The Border Graves Investigation

The Border Graves Investigation Team was selected for the 2024 Shortlist with The Border Graves Investigation.

A cross-border team confirmed 1,015 unmarked graves of migrants in 65 cemeteries buried over the last 10 years across Spain, Italy, Greece, Malta, Poland, Lithuania, France, and Croatia. The main Border Graves Investigation team of eight journalists visited over half of them.

Unidentified migrants rest in cemeteries in olive groves, on hilltops, in dense forests, and along remote highways. Each unmarked grave represents a person who lost their life en route to Europe, and a fate that will remain forever unknown to their loved ones.

Over one thousand people are confirmed to have been failed by Europe’s migration policies. In 2021, the European Parliament passed a resolution recognizing the need for a “coordinated European approach” for “prompt and effective identification processes” for bodies found on EU borders. Yet last year, the Council of Europe called this area a “legislative void.”

These failures mean that the responsibility of memorializing unidentified victims often ends up falling to individual municipalities, cemetery keepers and even good-willed residents, with many victims being buried without any attempt at identification.

In the absence of official data from European and national governments, the Border Graves Investigation team collaborated with The Guardian and Süddeutsche Zeitung to count 2,162 unidentified deaths of migrants across eight countries in Europe from 2014-2023.

The cross-border team conducted over 60 interviews in six languages. They spoke with families of the missing and deceased, whose loved ones left for Europe from Syria, Afghanistan, Eritrea, Ethiopia, Iraqi Kurdistan, Algeria, and Sri Lanka. They spoke about the institutional and bureaucratic hurdles of searching for, and if found, burying a body. One mother compared the unresolved grief to an “open wound,” and an uncle said it was like “dying every day.”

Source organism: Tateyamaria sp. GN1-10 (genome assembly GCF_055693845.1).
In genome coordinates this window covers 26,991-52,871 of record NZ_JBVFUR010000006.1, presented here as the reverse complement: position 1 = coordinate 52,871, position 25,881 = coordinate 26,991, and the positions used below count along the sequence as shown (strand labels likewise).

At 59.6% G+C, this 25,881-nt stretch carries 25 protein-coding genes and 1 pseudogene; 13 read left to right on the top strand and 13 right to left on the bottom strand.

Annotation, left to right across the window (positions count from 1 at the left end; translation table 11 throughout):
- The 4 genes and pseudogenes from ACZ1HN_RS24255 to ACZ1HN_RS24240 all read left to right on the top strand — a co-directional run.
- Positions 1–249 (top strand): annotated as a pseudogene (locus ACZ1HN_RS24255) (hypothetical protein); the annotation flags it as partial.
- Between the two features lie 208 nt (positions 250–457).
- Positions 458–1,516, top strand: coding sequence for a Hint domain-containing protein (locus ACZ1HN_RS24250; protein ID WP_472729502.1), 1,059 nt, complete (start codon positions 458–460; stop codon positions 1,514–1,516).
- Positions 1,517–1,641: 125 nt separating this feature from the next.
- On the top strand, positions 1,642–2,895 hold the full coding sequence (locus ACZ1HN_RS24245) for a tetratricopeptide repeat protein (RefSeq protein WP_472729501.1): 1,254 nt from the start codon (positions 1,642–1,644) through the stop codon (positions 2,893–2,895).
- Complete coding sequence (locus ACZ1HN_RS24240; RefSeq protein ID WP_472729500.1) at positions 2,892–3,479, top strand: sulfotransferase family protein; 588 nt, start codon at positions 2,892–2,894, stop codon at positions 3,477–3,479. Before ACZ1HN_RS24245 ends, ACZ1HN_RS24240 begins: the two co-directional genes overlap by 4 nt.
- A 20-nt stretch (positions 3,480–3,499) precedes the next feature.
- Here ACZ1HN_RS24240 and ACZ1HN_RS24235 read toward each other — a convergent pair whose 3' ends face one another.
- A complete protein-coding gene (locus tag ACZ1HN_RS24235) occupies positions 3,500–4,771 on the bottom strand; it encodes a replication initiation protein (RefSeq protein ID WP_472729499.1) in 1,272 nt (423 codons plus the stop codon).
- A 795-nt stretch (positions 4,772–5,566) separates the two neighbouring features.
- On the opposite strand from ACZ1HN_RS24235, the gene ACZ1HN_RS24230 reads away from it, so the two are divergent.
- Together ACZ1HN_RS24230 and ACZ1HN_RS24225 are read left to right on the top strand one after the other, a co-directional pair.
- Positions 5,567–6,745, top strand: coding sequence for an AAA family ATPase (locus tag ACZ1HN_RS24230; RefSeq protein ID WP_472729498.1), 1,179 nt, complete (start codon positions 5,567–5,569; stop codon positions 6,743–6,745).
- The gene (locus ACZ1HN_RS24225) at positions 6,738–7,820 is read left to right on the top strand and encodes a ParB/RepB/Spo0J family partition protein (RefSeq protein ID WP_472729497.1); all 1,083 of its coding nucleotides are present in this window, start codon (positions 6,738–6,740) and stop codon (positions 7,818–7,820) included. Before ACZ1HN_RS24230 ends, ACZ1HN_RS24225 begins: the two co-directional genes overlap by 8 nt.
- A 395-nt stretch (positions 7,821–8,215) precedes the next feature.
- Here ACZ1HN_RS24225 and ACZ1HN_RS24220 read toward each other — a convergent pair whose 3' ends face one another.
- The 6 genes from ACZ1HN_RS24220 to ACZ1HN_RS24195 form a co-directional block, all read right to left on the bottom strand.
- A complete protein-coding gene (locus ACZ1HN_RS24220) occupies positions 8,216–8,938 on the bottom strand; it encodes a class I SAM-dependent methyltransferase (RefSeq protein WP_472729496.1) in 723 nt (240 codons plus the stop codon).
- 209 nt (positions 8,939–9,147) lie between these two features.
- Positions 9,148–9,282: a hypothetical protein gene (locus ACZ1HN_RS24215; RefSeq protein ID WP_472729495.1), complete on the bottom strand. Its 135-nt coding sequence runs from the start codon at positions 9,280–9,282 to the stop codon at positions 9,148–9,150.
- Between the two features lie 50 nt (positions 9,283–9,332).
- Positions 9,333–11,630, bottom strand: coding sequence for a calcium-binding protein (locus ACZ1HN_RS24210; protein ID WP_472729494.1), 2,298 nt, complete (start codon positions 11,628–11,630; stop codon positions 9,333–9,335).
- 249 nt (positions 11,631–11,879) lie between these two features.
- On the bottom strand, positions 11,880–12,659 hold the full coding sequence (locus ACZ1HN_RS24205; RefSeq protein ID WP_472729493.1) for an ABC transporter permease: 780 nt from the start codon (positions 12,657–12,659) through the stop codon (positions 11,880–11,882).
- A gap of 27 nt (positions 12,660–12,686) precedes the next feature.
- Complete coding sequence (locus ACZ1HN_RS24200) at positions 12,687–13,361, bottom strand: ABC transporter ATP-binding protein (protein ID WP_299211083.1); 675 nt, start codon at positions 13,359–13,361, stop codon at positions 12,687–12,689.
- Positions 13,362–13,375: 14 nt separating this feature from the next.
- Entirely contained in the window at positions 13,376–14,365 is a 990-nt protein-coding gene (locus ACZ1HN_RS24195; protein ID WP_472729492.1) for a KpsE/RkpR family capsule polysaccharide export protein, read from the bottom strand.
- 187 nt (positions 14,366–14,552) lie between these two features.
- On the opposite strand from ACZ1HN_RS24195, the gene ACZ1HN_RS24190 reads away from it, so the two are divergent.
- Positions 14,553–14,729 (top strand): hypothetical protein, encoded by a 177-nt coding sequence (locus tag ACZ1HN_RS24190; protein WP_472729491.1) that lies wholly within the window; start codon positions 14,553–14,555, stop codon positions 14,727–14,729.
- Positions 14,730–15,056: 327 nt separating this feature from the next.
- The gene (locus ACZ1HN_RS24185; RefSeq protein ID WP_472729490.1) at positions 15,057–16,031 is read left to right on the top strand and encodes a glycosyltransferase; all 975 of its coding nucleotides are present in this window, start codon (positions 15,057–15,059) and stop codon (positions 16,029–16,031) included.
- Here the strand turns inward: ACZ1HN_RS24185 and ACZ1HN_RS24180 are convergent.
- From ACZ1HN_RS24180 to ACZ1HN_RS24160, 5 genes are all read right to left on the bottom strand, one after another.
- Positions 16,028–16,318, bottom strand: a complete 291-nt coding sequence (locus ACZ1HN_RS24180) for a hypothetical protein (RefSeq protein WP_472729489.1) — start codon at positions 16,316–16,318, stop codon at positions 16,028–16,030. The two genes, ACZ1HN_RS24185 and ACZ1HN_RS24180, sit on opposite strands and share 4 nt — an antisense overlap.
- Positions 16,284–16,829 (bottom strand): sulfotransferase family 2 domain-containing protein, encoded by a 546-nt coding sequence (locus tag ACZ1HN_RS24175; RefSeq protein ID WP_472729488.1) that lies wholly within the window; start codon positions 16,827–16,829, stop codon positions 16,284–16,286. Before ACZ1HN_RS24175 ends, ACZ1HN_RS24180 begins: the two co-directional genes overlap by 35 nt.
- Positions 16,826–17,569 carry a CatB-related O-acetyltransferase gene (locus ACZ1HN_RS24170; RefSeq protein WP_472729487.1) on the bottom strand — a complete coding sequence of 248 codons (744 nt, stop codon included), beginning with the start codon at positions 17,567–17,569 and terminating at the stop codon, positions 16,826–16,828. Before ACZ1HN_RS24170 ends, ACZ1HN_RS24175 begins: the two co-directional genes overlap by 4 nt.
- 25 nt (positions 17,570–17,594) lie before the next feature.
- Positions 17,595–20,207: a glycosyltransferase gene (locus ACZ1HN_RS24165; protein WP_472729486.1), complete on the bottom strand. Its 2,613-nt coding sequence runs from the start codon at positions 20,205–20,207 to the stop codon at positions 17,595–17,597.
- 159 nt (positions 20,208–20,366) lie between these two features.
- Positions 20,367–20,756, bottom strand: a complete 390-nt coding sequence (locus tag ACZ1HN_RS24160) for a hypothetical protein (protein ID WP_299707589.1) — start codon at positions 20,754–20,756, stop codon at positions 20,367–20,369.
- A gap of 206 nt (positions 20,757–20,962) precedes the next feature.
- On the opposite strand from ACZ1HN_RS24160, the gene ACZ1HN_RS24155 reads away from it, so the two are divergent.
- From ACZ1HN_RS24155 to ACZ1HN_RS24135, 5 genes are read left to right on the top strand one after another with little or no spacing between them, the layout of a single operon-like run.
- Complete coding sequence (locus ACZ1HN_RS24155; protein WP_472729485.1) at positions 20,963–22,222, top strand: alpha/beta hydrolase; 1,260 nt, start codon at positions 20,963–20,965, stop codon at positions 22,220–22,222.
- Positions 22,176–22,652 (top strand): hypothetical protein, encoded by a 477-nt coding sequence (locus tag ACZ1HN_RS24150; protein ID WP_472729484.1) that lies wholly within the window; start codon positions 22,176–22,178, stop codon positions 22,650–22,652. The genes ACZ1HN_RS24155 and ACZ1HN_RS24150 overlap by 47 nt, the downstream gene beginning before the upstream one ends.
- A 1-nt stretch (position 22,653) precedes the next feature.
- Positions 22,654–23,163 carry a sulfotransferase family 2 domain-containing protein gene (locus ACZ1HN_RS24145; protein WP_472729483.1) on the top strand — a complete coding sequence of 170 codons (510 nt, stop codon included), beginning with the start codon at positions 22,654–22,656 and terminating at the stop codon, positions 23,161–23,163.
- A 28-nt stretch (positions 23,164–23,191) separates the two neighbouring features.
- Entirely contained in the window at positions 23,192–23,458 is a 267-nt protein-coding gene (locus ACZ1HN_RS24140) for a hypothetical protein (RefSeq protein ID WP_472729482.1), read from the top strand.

In order to understand the complex legal, medical, and political landscape of death in each country, the team spoke with coroners, grave keepers, forensic doctors, international and local humanitarian groups, government officials, a European MEP, and the Council of Europe Human Rights Commissioner.

Their in-depth investigation reveals that the European Union is violating migrants’ last rights.

Main Team: 

Collaborating team:

Additional Credits: 

This investigation was supported by Investigative Journalism for Europe and Journalismfund Europe. Additional support by Limelight Foundation.



Unbias the News:



Balkan Insight:

Madrid No Frills:

Lithuanian Radio Television (LRT): 








Adrián Maqueda

Adrián Maqueda was selected for the 2024 Shortlist with 18 Days Spent Phoning Every Half an Hour in the Hope That Someone Would Answer the Minimum Living Wage Helpline

Adrián is a Spanish data journalist passionate about data analysis and visualisation. He currently works at Civio as a data analyst and data visualizer helping journalists investigations. He worked previously in Newtral. He has a degree in journalism specialised in multimedia from Universidad Francisco de Vitoria, and a master’s degree in investigative journalism, data and visualisation from Universidad Rey Juan Carlos and Escuela de Unidad Editorial.